The neuromodulator-gated current (IMI) found in the crab stomatogastric ganglion is activated by neuromodulators that are essential to induce the rhythmic activity of the pyloric network in this system.One of these neuromodulators is also known to control the correlated expression of voltage-gated ionic currents in pyloric neurons, as well as synaptic plasticity and strength.Thus understanding the mechanism by which neuromodulator receptors activate IMI should provide insights not only into how oscillations are initiated but also into how other processes, and currents not directly activated by them, are regulated.To determine what specific signaling molecules are implicated in this process, we used a battery of agonists and antagonists of common signal transduction pathways.We found that the G protein inhibitor GDPβS and the G protein activator GTPγS significantly affect IMI amplitude, suggesting that its activation is mediated by G proteins.Interestingly, when using the more specific G protein blocker pertussis toxin, we observed the expected inhibition of IMI amplitude but, unexpectedly, in a calcium-dependent fashion.We also found that antagonists of calcium- and calmodulin-associated signaling significantly reduce IMI amplitude.In contrast, we found little evidence for the role of cyclic nucleotide signaling, phospholipase C (PLC), or kinases and phosphatases, except two calmodulin-dependent kinases.In sum, these results suggest that proctolin-in-duced IMI is mediated by a G protein whose pertussis toxin sensitivity is altered by external calcium concentration and appears to depend on intracellular calcium, calmodulin, and calmodulin-activated kinases.In contrast, we found no support for IMI being mediated by PLC signaling or cyclic nucleotides. NEW & NOTEWORTHY Neuronal rhythmic activity is generated by either network-based or cell-autonomous mechanisms. In the pyloric network of decapod crustaceans, the activation of a neuromodulator-gated pacemaker current is crucial for the generation of rhythmic activity. This current is activated by several neuromodulators, including peptides and acetylcholine, presumably via metabotropic receptors. We have previously demonstrated a novel extracellular calcium-sensitive voltage-dependence mechanism of this current. We presently report that the activation mechanism depends on intracellular and extracellular calcium-sensitive components.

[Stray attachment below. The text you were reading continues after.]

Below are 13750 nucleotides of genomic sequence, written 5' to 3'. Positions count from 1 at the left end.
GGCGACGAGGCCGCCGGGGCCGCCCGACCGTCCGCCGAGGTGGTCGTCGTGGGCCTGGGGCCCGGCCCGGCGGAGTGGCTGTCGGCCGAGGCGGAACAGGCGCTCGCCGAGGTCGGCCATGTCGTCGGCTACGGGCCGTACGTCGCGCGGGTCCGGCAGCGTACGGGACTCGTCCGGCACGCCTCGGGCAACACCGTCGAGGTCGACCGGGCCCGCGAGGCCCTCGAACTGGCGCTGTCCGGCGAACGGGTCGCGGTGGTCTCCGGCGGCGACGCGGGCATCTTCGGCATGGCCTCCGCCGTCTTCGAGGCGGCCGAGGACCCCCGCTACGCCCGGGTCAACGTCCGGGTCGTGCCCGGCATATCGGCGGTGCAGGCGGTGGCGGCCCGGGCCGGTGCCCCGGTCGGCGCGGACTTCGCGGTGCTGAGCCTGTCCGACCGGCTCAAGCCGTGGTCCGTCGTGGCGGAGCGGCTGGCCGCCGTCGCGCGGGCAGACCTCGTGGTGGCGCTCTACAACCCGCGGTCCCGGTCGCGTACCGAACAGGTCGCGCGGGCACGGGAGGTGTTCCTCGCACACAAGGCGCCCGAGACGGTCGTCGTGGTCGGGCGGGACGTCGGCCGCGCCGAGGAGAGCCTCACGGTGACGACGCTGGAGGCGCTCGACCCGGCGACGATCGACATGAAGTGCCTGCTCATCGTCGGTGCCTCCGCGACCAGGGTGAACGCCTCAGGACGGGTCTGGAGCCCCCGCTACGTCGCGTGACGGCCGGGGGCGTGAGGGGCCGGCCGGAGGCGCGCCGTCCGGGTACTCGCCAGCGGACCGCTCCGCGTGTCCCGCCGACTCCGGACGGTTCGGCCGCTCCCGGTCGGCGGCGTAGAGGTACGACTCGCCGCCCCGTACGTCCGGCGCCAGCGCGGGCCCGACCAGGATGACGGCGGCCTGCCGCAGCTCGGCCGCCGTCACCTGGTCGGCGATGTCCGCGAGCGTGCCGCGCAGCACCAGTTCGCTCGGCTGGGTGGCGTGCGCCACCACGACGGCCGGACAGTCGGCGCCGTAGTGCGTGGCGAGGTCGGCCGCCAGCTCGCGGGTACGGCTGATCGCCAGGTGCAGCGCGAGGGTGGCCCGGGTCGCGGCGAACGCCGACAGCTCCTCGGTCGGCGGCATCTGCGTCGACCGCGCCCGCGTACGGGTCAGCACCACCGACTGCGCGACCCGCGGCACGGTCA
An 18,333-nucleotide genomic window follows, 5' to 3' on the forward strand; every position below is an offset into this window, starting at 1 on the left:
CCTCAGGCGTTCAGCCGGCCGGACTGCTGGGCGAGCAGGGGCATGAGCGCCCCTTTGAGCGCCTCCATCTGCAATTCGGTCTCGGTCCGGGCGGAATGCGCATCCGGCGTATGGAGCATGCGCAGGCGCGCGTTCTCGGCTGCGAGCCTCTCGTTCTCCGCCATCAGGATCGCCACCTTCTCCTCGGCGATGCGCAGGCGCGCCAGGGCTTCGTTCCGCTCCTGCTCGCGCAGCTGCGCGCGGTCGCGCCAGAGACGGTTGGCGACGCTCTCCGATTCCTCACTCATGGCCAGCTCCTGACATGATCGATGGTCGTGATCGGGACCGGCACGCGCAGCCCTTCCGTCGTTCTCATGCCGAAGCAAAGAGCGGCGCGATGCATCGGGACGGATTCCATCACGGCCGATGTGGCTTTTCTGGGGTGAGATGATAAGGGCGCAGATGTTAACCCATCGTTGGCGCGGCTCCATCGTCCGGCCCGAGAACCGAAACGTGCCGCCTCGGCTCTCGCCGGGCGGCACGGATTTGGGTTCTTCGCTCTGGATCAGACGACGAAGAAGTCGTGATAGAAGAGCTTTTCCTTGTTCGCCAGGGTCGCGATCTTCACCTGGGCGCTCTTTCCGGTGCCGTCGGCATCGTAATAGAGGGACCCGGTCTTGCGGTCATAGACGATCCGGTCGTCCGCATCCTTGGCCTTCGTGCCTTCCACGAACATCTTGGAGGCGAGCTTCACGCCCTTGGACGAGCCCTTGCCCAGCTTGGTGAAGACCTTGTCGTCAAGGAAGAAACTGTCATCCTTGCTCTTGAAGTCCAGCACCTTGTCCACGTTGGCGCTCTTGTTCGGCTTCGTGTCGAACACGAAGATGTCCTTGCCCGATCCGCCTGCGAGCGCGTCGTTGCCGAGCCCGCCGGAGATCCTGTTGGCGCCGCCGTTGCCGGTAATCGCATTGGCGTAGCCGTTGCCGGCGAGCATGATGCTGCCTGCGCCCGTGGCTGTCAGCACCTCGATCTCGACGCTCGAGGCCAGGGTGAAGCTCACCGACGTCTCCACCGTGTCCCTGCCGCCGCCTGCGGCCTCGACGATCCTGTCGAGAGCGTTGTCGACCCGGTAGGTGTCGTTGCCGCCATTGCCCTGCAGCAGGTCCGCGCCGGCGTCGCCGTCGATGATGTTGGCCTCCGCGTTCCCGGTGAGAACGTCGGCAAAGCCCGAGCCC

All Science Journal Classification (ASJC) codes
- G proteins